UNIVERSITY PARK, Pa. — Farmers in Pennsylvania can get state reimbursement to pay for retrofitting their older tractors with life-saving rollover-protection structures — often referred to as ROPS — aided by a new Penn State program.
Tractor rollovers are the most frequent cause of death on farms, greatly contributing to the occupational fatality rate for farmers that is 800% higher than other industries, according to Judd Michael, professor of agricultural and biological engineering. He added that seven out of 10 farms go out of business within five years of a tractor-overturn fatality.
Roughly half of the tractors in the U.S. are unprotected, noted Michael, Nationwide Insurance Professor of Ag Safety and Health in the College of Agricultural Sciences, who is coordinating the Penn State program. It channels funds for tractor rollover protection structures from a three-year $250,000 grant from the Pennsylvania Department of Community and Economic Development.
The grant was received in part due to the efforts of Pennsylvania legislators and farmers who pushed for the funding that could save many lives. Michael noted that 26 Pennsylvania farmers are thought to have died during the 2015-21 period from roll-overs in tractors that did not have a ROPS device.
ROPS are 99% effective in preventing injury or death in the event of a tractor overturn when used with a seatbelt, Michael pointed out. “We encourage all Pennsylvania farmers to take advantage of this free program to retrofit their older tractors with a ROPS system that is proven to be a lifesaver,” he said. “Farmers are eligible for a 70% reimbursement through the Penn State program for the average $1,200 cost of the ROPS, with a $500 cap on their out-of-pocket costs.”
Penn State’s Department of Agricultural and Biological Engineering is partnering with the
Northeast Center for Occupational Health and Safety to administer the initiative. Interested parties should go to https://www.ropsr4u.org/ to learn more about the ROPS program, get on the waiting list and be approved for funding. They can also email Peggy Newel at firstname.lastname@example.org to request more information.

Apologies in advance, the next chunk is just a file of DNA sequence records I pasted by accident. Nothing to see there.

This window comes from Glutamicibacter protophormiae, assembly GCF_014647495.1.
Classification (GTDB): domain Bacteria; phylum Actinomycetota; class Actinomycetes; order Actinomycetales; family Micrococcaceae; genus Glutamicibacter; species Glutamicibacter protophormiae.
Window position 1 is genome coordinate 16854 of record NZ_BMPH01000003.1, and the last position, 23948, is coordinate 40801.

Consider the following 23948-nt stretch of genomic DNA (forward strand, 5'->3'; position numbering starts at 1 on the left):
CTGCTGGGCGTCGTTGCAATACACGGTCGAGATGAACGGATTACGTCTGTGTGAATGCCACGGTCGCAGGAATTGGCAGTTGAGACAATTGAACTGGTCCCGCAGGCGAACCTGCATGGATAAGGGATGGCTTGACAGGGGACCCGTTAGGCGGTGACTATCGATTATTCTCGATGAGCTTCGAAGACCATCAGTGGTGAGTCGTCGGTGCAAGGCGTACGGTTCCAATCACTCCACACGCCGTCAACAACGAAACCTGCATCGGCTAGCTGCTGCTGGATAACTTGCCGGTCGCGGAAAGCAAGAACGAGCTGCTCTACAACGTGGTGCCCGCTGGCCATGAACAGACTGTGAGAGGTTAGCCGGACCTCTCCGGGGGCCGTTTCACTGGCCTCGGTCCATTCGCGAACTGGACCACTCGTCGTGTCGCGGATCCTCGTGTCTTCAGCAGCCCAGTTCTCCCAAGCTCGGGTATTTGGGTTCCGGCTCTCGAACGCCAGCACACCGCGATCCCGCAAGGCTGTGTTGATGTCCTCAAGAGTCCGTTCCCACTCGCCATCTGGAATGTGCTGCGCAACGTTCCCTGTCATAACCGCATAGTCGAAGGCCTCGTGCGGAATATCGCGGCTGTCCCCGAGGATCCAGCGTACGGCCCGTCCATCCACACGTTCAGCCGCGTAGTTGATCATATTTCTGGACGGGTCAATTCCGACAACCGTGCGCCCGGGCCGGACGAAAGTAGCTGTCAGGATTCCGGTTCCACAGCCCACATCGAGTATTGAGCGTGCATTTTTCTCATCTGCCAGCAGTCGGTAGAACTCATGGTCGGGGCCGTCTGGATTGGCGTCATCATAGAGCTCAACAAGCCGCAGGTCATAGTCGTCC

“There is currently a wait list of more than 200 Pennsylvania farmers, so others wanting to be added to the list should apply as soon as possible, due to it being a first-come, first-serve system,” Michael said. “The first third of the farmers on the list can expect to receive correspondence notifying them of the availability of funds before the end of December.”
The Pennsylvania effort is part of the National ROPS Rebate Program. In just over 13 years (2006-19), more than 2,950 tractors have been retrofitted in 17 states. The National ROPS Rebate Program is an effort supported and guided by members of the National Tractor Safety Coalition, an organization with representation from nearly 60 multi-sector industry and advocacy groups, including Penn State.
Funds from the DCED grant will also be combined with the Nationwide Insurance endowment to continue research aimed at understanding farmers’ use of ROPS systems and the underlying causes of tractor-related incidents.
–Jeff Mulhollem, Penn State University